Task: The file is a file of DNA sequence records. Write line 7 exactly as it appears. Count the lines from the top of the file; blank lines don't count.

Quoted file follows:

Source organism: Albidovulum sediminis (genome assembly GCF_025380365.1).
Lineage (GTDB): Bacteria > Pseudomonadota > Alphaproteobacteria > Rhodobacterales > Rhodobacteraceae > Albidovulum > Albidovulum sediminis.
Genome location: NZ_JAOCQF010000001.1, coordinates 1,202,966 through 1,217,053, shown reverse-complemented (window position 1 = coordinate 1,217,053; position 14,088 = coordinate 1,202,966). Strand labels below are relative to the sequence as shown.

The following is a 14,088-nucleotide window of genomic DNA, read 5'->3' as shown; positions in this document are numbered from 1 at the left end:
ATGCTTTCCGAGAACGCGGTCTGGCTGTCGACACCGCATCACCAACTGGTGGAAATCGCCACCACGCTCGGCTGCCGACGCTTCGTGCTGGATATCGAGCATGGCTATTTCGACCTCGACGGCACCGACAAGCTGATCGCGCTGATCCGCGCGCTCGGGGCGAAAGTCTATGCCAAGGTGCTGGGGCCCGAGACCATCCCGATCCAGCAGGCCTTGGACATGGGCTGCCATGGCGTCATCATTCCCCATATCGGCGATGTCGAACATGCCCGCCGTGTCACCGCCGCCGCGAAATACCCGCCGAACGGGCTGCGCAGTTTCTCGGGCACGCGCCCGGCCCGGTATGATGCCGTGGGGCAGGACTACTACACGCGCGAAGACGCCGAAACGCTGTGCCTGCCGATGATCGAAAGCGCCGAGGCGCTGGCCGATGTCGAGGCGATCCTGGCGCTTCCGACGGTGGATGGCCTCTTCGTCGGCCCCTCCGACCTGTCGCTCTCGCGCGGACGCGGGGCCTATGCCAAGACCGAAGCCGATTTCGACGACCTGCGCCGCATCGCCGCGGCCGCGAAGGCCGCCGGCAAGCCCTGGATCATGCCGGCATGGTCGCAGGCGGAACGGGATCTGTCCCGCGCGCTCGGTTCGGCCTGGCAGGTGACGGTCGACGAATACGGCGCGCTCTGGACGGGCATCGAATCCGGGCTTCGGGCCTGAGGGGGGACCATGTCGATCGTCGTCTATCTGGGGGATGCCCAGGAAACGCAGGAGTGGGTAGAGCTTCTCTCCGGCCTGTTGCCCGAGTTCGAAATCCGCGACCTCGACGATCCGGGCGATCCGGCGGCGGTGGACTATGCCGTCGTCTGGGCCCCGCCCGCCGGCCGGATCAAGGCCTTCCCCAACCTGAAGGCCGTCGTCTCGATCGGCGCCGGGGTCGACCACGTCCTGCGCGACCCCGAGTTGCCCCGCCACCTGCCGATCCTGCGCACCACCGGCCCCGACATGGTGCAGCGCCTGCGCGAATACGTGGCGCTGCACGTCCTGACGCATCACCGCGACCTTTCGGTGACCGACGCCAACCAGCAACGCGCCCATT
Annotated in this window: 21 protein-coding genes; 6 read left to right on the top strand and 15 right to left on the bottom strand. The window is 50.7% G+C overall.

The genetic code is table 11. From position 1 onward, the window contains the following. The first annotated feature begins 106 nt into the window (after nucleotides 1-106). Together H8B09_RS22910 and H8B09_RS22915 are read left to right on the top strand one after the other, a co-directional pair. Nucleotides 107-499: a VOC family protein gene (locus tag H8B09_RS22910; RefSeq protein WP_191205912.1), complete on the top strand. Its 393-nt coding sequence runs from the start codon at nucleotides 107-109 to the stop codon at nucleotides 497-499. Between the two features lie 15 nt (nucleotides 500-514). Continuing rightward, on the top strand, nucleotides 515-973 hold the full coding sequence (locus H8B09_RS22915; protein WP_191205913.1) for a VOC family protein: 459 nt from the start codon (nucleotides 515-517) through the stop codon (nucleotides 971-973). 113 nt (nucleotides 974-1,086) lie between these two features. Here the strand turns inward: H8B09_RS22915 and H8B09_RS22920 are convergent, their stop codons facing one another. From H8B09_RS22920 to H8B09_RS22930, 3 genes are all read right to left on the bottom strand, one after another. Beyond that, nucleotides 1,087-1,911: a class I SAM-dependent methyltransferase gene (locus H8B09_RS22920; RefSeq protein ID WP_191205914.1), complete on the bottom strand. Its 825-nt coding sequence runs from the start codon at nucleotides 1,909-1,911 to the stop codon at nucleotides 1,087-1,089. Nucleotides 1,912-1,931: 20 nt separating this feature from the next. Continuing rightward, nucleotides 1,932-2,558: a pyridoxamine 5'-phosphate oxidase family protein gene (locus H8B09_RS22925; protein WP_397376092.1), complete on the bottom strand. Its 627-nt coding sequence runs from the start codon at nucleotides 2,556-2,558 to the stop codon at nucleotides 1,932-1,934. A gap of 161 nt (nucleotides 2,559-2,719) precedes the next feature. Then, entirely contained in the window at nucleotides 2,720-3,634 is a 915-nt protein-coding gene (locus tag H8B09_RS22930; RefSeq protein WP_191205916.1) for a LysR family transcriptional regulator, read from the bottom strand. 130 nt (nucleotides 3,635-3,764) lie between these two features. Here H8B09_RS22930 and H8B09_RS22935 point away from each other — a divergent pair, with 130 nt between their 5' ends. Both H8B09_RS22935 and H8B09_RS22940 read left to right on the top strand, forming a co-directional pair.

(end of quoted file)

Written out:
The genetic code is table 11. From position 1 onward, the window contains the following. The first annotated feature begins 106 nt into the window (after nucleotides 1-106). Together H8B09_RS22910 and H8B09_RS22915 are read left to right on the top strand one after the other, a co-directional pair. Nucleotides 107-499: a VOC family protein gene (locus tag H8B09_RS22910; RefSeq protein WP_191205912.1), complete on the top strand. Its 393-nt coding sequence runs from the start codon at nucleotides 107-109 to the stop codon at nucleotides 497-499. Between the two features lie 15 nt (nucleotides 500-514). Continuing rightward, on the top strand, nucleotides 515-973 hold the full coding sequence (locus H8B09_RS22915; protein WP_191205913.1) for a VOC family protein: 459 nt from the start codon (nucleotides 515-517) through the stop codon (nucleotides 971-973). 113 nt (nucleotides 974-1,086) lie between these two features. Here the strand turns inward: H8B09_RS22915 and H8B09_RS22920 are convergent, their stop codons facing one another. From H8B09_RS22920 to H8B09_RS22930, 3 genes are all read right to left on the bottom strand, one after another. Beyond that, nucleotides 1,087-1,911: a class I SAM-dependent methyltransferase gene (locus H8B09_RS22920; RefSeq protein ID WP_191205914.1), complete on the bottom strand. Its 825-nt coding sequence runs from the start codon at nucleotides 1,909-1,911 to the stop codon at nucleotides 1,087-1,089. Nucleotides 1,912-1,931: 20 nt separating this feature from the next. Continuing rightward, nucleotides 1,932-2,558: a pyridoxamine 5'-phosphate oxidase family protein gene (locus H8B09_RS22925; protein WP_397376092.1), complete on the bottom strand. Its 627-nt coding sequence runs from the start codon at nucleotides 2,556-2,558 to the stop codon at nucleotides 1,932-1,934. A gap of 161 nt (nucleotides 2,559-2,719) precedes the next feature. Then, entirely contained in the window at nucleotides 2,720-3,634 is a 915-nt protein-coding gene (locus tag H8B09_RS22930; RefSeq protein WP_191205916.1) for a LysR family transcriptional regulator, read from the bottom strand. 130 nt (nucleotides 3,635-3,764) lie between these two features. Here H8B09_RS22930 and H8B09_RS22935 point away from each other — a divergent pair, with 130 nt between their 5' ends. Both H8B09_RS22935 and H8B09_RS22940 read left to right on the top strand, forming a co-directional pair.